Home > Life and Writing, Life Is Messy, My Companion Animals > Day 6: Animal Rights, A Cause for Humanity

Day 6: Animal Rights, A Cause for Humanity


Today is Day 7 of 30 of the MAGIC UP YOUR BLOG Challenge! If you’d like to join the party, go here: http://bit.ly/1oO4JB4 It’s not too late, just start where we are today!

At last! A no-brainer. Spiritual Badass hit a home run off my head! (1) What is my Favorite Cause? vs. (2) If I was in charge of things, what would the World look like? The answer to both of these lies in one answer.

Our country was built on citizens’ rights. We started with a Bill of Rights. We have progressed over two centuries to include voting rights, children’s rights, women’s rights, privacy rights, welfare assistance rights, employment rights, veterans rights, immigrant rights, and prisoners’ rights. Please feel free to add those you see missing. But you can’t yet add Animals’ Rights.

There are Animal anti-Cruelty laws supported in many areas of the country but they vary from state to state. There exists an Animal Legal Defense Fund that is an excellent resource for law students, lawyers, judges and animal rights advocates for information about the US and Canadian laws. There are many organizations, small and large, like the Humane Society of America, the American Society for the Prevention of Cruelty to Animals (ASPCA) and individual states’ versions, like Nevada SPCA, which I discovered last year does not receive funds from the national affiliate and depends on donations from Nevadans like me. I adopted my last three dogs from our NSPCA, and they do a fantastic job. There is the North Shore Animal League, that started in New York State and has worked nationwide achieving great things on behalf of our companion animals. These are just a sampling of some important animal advocates, many of whom are swamped with keeping animals off the street, out of the kill shelters, out of the hands of known torturers, filthy breeders, unethical experimental labs, and dog fighting aficionados. All with a guiding ambition to find good homes for those who deserve it.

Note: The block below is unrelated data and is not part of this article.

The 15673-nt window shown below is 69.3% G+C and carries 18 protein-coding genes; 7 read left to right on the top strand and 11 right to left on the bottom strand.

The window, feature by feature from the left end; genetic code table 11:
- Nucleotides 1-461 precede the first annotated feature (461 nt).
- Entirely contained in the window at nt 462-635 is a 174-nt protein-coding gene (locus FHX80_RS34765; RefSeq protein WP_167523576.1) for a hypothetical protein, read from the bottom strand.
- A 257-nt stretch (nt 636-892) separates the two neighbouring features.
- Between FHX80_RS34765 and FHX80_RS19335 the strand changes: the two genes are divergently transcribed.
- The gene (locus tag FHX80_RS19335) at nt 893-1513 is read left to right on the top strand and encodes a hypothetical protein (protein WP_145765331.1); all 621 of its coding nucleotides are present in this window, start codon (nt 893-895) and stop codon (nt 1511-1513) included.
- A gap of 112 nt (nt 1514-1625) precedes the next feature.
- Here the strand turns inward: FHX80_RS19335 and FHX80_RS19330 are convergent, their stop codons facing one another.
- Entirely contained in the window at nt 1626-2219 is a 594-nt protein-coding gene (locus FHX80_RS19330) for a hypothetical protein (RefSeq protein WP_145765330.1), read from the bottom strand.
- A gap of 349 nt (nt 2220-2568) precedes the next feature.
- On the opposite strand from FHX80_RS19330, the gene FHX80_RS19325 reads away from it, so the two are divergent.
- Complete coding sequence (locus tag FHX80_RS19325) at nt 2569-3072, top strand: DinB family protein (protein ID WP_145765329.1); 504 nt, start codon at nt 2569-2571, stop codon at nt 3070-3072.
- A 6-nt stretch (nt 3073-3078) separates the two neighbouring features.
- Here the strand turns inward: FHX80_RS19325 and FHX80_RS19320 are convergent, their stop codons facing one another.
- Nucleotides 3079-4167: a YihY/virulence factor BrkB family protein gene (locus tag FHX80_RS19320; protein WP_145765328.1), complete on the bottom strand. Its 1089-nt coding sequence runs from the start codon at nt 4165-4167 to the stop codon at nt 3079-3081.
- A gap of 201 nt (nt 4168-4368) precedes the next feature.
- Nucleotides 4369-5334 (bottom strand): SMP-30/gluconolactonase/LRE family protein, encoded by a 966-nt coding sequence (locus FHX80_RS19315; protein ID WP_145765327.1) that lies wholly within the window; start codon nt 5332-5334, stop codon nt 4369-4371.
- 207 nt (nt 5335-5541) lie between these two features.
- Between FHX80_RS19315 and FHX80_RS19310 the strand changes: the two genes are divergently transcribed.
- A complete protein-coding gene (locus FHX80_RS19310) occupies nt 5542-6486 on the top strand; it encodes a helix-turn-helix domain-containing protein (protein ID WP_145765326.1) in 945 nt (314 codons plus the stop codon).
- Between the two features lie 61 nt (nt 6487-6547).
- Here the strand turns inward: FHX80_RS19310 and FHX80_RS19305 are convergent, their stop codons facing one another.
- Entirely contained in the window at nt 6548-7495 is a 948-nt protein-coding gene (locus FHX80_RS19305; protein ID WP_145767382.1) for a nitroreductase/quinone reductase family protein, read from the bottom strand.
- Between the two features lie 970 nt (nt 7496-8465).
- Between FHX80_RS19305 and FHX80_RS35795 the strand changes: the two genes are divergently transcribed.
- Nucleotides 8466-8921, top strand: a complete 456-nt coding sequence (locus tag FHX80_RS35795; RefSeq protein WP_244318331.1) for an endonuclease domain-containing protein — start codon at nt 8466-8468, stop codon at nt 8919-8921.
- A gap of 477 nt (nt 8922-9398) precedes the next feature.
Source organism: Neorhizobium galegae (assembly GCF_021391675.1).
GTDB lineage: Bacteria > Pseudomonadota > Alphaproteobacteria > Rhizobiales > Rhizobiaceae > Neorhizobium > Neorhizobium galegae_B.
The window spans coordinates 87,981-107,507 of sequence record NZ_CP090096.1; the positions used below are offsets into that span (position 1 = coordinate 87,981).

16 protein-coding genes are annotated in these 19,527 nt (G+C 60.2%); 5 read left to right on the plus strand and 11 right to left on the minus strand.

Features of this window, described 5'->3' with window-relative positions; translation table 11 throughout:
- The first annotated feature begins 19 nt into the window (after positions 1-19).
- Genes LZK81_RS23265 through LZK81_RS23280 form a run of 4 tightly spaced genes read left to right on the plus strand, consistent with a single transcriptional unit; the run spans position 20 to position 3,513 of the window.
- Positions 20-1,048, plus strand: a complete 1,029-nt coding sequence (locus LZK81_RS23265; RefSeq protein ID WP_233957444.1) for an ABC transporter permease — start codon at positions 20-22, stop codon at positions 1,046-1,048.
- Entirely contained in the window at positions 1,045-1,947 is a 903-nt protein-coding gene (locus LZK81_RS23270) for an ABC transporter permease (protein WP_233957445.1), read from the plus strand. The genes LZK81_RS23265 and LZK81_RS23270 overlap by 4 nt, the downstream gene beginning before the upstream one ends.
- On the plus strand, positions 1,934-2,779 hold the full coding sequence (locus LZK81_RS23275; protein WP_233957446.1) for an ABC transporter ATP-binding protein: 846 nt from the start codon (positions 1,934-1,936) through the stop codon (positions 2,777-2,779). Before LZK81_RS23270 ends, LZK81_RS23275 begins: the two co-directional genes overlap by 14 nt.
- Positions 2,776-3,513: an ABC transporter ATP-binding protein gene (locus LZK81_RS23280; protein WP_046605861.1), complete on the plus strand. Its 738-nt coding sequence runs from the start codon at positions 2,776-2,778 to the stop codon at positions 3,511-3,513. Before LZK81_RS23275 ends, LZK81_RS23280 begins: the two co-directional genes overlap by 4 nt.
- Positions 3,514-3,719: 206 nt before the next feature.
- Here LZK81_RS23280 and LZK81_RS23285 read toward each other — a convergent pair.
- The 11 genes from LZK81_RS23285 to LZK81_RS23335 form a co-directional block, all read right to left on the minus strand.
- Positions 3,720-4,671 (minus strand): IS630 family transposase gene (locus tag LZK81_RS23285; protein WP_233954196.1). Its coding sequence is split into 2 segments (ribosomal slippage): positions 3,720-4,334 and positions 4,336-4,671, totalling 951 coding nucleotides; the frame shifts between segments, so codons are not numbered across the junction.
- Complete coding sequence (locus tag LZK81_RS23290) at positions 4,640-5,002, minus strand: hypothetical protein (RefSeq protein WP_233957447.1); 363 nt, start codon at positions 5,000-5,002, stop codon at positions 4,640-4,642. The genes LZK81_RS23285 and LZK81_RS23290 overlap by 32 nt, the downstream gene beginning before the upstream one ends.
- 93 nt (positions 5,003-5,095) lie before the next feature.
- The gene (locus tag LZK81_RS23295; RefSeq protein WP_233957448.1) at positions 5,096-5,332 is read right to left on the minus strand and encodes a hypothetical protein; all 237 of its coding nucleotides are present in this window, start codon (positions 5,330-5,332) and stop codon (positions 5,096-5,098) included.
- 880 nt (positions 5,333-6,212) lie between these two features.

Which dogs, cats, rabbits and other pets deserve a good home? They all do. I am a firm believer in ‘there are no bad dogs, only bad owners.’ I don’t even believe in the term “owners.” Were my parents owners of their children? When an individual or couple adopt a child, do they own that child? Why do we call a person like me, who adopts dogs and cats for life an owner? I am minimally a foster parent, a pet parent once I decide to commit to the adoption. And if my circumstances change, I owe it to that animal to place him or her in a safe place. I don’t tie him out in the back yard without food or water, or leave her in an abandoned apartment or house without means of escape. Nor do I drop them off in a well populated neighborhood where I happen to hear other dogs and cats at play, and speed off in my SUV.

They deserve safety, food and water, medical care, training, and most of all, love. There should be laws against those who adopt an animal for a birthday, holiday, or whim as a baby, then abandon that animal six or eight months later because it grew up without understanding what the rules were. Not becoming an adult animal is not one of the rules. If you don’t teach them your rules, they can never learn your rules. Is that how you would raise a child? Or do you expect public education to know and teach your rules? Or would you beat it into the child as you would a companion animal? If you don’t understand the art of teaching, ask for help.

I am getting older now, and can’t handle the larger animals any more. I have started adopting smaller senior animals, and I can do it with much more empathy than I had in my younger years. I had much less patience back then, and now I see a need I can fill as my years add up. Let the young people take the young pets, I will happily live with my seniors, who are ever so much more appreciative of my care. They don’t belong in those shelters, no matter how well they are treated. They deserve their own special place in the sun.

What would my world look like if I was in charge? There would be kindness, love, patience, understanding, sympathy, empathy, and more than anything, RESPONSIBILITY. Adopting an animal does not mean that the animal is a toy for your child, warmth in a cold bed, or a burglar alarm that you will throw bones to for food. You don’t just get rid of them if and when you get tired of them. We throw away garbage, not living beings. We crush inanimate objects, never Earth’s inhabitants. It has been documented that those who are cruel and inflict pain on animals are practicing for a future doing the same to humans. Fortunately, local justice systems recognize this, and have started getting tougher on those who attempt such heinous crimes.